These two different approaches to asset management have continued. They both have strengths – and weaknesses. The Australian approach needs more attention to evaluating and prioritising capital projects (the main focus of Talking Infrastructure). The UK approach needs more attention to management cost reduction through better planning, maintenance and financial practices.
We now have a Publicationssection. Our first highlighted publication is Building an Asset Management Team by Ruth Wallsgrove and Louis Cripps. It’s available for Kindle for just a few dollars, and you can read it on eReaders, phones and tablets.
Building an Asset Management Team is a practical and lively guide for anyone who needs to do infrastructure asset management. It tackles who you need and why you need them.
Asset Management is increasingly important, legally mandated in many countries. ISO 55000 defines AM as the ‘coordinated’ activities of an organization to realize value from its assets. But longer term co-ordinated asset plans and strategies take real effort and skills. You can’t just think things better.
To succeed, you require good business understanding, broad technical knowledge of the assets, analytical skills, and great facilitation & communication…. Instead of searching for a platypus, it’s easier to build a complementary team.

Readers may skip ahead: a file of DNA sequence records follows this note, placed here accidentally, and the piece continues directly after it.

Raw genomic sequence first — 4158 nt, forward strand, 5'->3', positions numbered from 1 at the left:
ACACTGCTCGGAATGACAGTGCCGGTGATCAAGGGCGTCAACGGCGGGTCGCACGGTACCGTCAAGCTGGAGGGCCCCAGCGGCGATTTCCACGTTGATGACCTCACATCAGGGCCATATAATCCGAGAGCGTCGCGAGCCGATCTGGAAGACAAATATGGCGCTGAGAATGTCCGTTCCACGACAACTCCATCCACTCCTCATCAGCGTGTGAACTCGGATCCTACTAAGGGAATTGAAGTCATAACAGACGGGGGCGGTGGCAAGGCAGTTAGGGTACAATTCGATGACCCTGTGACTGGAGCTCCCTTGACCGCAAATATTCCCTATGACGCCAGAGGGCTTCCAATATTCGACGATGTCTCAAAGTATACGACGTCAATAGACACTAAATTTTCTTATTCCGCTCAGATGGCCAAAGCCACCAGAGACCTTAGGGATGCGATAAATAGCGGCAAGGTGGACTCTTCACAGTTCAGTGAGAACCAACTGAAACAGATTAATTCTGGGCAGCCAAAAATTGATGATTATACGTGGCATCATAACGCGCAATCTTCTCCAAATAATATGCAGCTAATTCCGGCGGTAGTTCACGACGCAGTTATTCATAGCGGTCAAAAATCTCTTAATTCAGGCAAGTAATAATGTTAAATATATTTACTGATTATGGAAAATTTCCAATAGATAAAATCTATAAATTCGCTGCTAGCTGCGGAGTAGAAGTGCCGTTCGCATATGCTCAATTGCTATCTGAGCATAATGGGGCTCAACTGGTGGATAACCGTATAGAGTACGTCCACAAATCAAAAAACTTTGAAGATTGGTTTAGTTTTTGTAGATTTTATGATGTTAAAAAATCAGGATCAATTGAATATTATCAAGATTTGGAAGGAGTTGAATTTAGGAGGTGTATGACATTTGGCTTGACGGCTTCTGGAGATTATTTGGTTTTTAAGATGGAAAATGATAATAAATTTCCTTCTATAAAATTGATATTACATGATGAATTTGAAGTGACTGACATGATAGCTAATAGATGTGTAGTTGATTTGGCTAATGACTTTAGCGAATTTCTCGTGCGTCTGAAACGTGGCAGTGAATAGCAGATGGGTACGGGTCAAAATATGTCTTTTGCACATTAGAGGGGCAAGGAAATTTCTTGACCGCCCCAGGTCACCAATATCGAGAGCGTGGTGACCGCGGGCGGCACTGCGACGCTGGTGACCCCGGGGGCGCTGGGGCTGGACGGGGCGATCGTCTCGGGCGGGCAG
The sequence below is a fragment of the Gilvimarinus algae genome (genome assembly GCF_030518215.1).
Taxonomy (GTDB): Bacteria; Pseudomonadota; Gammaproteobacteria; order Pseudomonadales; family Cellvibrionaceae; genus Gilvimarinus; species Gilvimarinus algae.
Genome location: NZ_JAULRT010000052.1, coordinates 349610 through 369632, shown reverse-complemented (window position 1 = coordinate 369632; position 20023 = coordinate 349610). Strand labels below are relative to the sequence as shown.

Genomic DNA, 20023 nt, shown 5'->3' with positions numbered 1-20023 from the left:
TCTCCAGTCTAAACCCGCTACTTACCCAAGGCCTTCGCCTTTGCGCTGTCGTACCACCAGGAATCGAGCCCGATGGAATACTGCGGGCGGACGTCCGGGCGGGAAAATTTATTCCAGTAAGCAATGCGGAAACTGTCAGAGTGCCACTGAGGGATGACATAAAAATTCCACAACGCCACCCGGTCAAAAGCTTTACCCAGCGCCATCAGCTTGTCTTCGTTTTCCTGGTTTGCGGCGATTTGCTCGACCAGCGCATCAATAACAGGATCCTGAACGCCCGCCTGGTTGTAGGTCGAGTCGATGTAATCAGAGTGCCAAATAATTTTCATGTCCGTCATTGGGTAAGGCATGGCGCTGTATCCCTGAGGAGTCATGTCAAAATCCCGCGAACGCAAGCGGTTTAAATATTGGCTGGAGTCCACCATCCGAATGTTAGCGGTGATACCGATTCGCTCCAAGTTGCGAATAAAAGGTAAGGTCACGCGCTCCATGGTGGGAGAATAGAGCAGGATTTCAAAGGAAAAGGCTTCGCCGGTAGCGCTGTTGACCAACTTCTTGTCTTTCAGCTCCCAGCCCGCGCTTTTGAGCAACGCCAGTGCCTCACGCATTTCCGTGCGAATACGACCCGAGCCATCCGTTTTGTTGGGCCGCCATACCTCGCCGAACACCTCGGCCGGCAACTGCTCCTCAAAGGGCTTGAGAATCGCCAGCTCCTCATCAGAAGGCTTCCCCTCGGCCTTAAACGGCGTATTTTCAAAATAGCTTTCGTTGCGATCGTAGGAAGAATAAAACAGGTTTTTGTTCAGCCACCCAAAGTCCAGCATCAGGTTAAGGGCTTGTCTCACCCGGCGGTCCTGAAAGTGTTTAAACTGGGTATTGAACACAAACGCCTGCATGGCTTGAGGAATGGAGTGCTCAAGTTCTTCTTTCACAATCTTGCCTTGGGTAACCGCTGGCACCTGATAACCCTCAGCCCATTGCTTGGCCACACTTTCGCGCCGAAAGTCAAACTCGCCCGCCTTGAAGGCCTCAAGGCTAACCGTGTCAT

Invaluable if you are developing a business case for setting up an AM team, considering where to locate the team in your structure, or how to attract and keep the right staff.
Proceeds of the sales of this book go to Talking Infrastructure. We are a not- for-profit association and we do not charge for membership, so if you would like to support us – and support yourselves – please consider buying this book, and recommending it to your colleagues and asset management associations. Find 5 excerpts from this book by putting ‘AM Teams’ in the search bar.
“The farther back you can look, the farther forward you are likely to see” Winston Churchill
Until around 1996 the terms ‘Asset Management’ and ‘Strategic Asset Management’ were practically synonymous. But with the increasing popularity of the term ‘Asset Management’ to describe a wide variety of activities, as described in Pt 1, there was a need for a term that could differentiate decision making from the doing so, in January 1999, when the Asset Management Quarterly became fortnightly and thus needed a name change, I chose “Strategic Asset Management”, popularly known as SAM.
This was to stress that Asset Management wasn’t maintenance and reliability, or capital acquisition, or Treasury asset sales or many of the other associated activities, but rather what later became known (in ISO 55,000) as ‘the alignment of asset activities with the goals and objecitves of the organisation’
The first issue of SAM, January 1999, explained the name change, and in doing so, focused on what differentiates asset management from what went before.